Supreme Court in Washington, D. Supreme Court unequivocally declared same-sex marriage a fundamental right. The mandate was clear: After the celebrations have died down and the uproar from the opposition has quieted, the confusion set in.
What exactly does the ruling mean for employers in terms of administrating workplace benefits, from health insurance to retirement savings? Most employers know the basics. Now that all 50 states must recognize same-sex marriages, all of the rights that are afforded to heterosexual married couples —including those governed by the alphabet soup of employment benefit laws: Employer-provided health insurance plans must now cover same-sex spouses on the same terms as it covers different-sex spouses.
This raises questions over how and when these changes are administered, especially when insurance plans provide narrow windows of time for changing employee benefit elections?
An open enrollment period comes once a year, usually at the beginning or end of the calendar or fiscal year. The existence of a life event is what justifies the departure from normal practice, allowing the insurance company to make an exception for the employee to change her benefits elections outside of the open enrollment period.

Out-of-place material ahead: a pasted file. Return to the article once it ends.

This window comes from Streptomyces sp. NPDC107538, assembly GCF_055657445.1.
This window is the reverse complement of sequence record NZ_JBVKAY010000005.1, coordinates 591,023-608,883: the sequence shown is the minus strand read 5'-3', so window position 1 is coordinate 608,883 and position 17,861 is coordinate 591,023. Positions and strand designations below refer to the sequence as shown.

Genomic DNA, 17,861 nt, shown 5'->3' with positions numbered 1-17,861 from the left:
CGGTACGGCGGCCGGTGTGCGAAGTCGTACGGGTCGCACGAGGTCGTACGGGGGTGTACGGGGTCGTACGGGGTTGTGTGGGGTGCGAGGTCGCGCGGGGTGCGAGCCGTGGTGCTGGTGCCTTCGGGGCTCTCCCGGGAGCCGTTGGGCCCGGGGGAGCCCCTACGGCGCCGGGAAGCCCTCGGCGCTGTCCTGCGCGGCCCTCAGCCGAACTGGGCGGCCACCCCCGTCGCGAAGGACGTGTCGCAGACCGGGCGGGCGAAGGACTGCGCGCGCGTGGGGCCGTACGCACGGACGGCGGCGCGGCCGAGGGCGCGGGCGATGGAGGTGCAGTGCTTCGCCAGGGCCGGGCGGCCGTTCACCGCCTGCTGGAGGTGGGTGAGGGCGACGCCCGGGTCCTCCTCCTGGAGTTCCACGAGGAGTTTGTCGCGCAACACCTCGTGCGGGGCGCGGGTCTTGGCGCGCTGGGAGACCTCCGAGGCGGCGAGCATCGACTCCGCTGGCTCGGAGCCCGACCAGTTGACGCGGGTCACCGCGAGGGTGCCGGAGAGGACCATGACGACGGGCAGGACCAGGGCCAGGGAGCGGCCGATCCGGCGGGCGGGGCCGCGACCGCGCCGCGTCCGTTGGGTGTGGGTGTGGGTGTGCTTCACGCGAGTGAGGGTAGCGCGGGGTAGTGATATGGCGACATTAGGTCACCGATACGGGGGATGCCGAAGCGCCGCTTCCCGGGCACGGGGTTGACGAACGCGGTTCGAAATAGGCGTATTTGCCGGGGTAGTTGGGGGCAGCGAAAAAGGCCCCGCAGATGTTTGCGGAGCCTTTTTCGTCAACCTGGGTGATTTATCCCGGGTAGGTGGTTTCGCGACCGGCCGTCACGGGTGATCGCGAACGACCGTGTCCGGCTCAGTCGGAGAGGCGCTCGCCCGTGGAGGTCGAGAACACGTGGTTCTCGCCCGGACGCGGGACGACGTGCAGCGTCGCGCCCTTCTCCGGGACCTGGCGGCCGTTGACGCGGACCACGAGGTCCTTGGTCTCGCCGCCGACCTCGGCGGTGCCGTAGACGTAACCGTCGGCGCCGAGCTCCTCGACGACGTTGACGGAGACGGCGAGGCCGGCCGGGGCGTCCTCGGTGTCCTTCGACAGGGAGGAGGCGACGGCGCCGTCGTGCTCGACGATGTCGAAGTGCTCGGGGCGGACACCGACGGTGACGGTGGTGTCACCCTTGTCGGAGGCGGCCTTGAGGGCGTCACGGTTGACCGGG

Examples of a qualifying life event include getting married, having a baby, or adopting a child. Human resources professionals in states that banned same-sex marriage pre- Obergefell are struggling to determine how these enrollment periods affect employees with same-sex spouses.
But, how should they treat employees who were legally married to same-sex spouses in another state prior to the June decision?
Consider the following scenario: Jane legally married Michelle in Massachusetts in In , Jane and Michelle moved to Michigan a State that banned same-sex marriage prior to the Obergefell decision , and Jane began working for a company that did not offer benefits to same-sex spouses. From , Jane was unable to secure spousal health insurance. Now that same-sex marriage is legal in all 50 states, Jane wishes to add Michelle to her health insurance plan as soon as possible.
Certainly, the Obergefell decision itself does not constitute a qualifying event for purposes of special enrollment. But does the new legal recognition of same-sex marriages previously performed in another state count as a qualifying life event?
Or must Jane wait until the open enrollment period begins on January 1, to add Michelle to her health insurance?